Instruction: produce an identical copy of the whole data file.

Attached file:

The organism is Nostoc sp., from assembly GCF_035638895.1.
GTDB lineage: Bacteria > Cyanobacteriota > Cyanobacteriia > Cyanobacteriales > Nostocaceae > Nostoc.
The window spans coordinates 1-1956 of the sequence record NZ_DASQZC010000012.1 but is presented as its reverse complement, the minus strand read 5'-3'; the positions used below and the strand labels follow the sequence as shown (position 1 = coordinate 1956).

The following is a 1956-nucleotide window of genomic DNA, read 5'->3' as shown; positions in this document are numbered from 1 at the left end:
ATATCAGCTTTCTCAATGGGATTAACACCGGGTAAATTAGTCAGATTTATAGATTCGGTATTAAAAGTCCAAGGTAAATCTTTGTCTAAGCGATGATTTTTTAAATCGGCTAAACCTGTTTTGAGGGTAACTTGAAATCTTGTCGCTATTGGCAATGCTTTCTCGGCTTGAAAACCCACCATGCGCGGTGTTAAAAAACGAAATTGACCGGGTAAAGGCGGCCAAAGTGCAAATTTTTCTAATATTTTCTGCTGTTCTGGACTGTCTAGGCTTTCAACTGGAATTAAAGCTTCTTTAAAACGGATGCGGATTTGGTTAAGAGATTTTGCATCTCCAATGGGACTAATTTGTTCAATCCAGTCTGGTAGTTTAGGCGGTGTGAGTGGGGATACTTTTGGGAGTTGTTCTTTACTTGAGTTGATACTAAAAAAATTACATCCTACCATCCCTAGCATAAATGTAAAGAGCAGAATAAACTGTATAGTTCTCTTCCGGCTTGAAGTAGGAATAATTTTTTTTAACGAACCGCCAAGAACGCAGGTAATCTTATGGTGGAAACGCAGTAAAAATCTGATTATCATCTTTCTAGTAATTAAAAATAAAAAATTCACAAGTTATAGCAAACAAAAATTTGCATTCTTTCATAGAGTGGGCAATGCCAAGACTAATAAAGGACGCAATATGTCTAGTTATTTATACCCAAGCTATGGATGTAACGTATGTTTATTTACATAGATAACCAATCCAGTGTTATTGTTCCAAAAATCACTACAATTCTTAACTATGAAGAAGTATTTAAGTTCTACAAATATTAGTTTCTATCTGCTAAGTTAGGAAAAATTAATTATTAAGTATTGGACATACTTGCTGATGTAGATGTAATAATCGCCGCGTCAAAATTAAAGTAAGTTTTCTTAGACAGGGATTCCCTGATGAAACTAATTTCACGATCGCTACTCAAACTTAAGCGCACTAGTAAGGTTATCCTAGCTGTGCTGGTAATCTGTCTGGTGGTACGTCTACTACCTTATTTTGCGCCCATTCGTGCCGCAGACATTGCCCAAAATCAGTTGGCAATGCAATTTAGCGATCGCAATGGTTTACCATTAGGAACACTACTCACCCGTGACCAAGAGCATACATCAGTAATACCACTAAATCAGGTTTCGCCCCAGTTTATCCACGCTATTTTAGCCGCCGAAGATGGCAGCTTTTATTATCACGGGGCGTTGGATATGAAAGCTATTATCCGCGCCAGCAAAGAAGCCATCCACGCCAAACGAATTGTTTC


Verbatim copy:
The organism is Nostoc sp., from assembly GCF_035638895.1.
GTDB lineage: Bacteria > Cyanobacteriota > Cyanobacteriia > Cyanobacteriales > Nostocaceae > Nostoc.
The window spans coordinates 1-1956 of the sequence record NZ_DASQZC010000012.1 but is presented as its reverse complement, the minus strand read 5'-3'; the positions used below and the strand labels follow the sequence as shown (position 1 = coordinate 1956).

The following is a 1956-nucleotide window of genomic DNA, read 5'->3' as shown; positions in this document are numbered from 1 at the left end:
ATATCAGCTTTCTCAATGGGATTAACACCGGGTAAATTAGTCAGATTTATAGATTCGGTATTAAAAGTCCAAGGTAAATCTTTGTCTAAGCGATGATTTTTTAAATCGGCTAAACCTGTTTTGAGGGTAACTTGAAATCTTGTCGCTATTGGCAATGCTTTCTCGGCTTGAAAACCCACCATGCGCGGTGTTAAAAAACGAAATTGACCGGGTAAAGGCGGCCAAAGTGCAAATTTTTCTAATATTTTCTGCTGTTCTGGACTGTCTAGGCTTTCAACTGGAATTAAAGCTTCTTTAAAACGGATGCGGATTTGGTTAAGAGATTTTGCATCTCCAATGGGACTAATTTGTTCAATCCAGTCTGGTAGTTTAGGCGGTGTGAGTGGGGATACTTTTGGGAGTTGTTCTTTACTTGAGTTGATACTAAAAAAATTACATCCTACCATCCCTAGCATAAATGTAAAGAGCAGAATAAACTGTATAGTTCTCTTCCGGCTTGAAGTAGGAATAATTTTTTTTAACGAACCGCCAAGAACGCAGGTAATCTTATGGTGGAAACGCAGTAAAAATCTGATTATCATCTTTCTAGTAATTAAAAATAAAAAATTCACAAGTTATAGCAAACAAAAATTTGCATTCTTTCATAGAGTGGGCAATGCCAAGACTAATAAAGGACGCAATATGTCTAGTTATTTATACCCAAGCTATGGATGTAACGTATGTTTATTTACATAGATAACCAATCCAGTGTTATTGTTCCAAAAATCACTACAATTCTTAACTATGAAGAAGTATTTAAGTTCTACAAATATTAGTTTCTATCTGCTAAGTTAGGAAAAATTAATTATTAAGTATTGGACATACTTGCTGATGTAGATGTAATAATCGCCGCGTCAAAATTAAAGTAAGTTTTCTTAGACAGGGATTCCCTGATGAAACTAATTTCACGATCGCTACTCAAACTTAAGCGCACTAGTAAGGTTATCCTAGCTGTGCTGGTAATCTGTCTGGTGGTACGTCTACTACCTTATTTTGCGCCCATTCGTGCCGCAGACATTGCCCAAAATCAGTTGGCAATGCAATTTAGCGATCGCAATGGTTTACCATTAGGAACACTACTCACCCGTGACCAAGAGCATACATCAGTAATACCACTAAATCAGGTTTCGCCCCAGTTTATCCACGCTATTTTAGCCGCCGAAGATGGCAGCTTTTATTATCACGGGGCGTTGGATATGAAAGCTATTATCCGCGCCAGCAAAGAAGCCATCCACGCCAAACGAATTGTTTC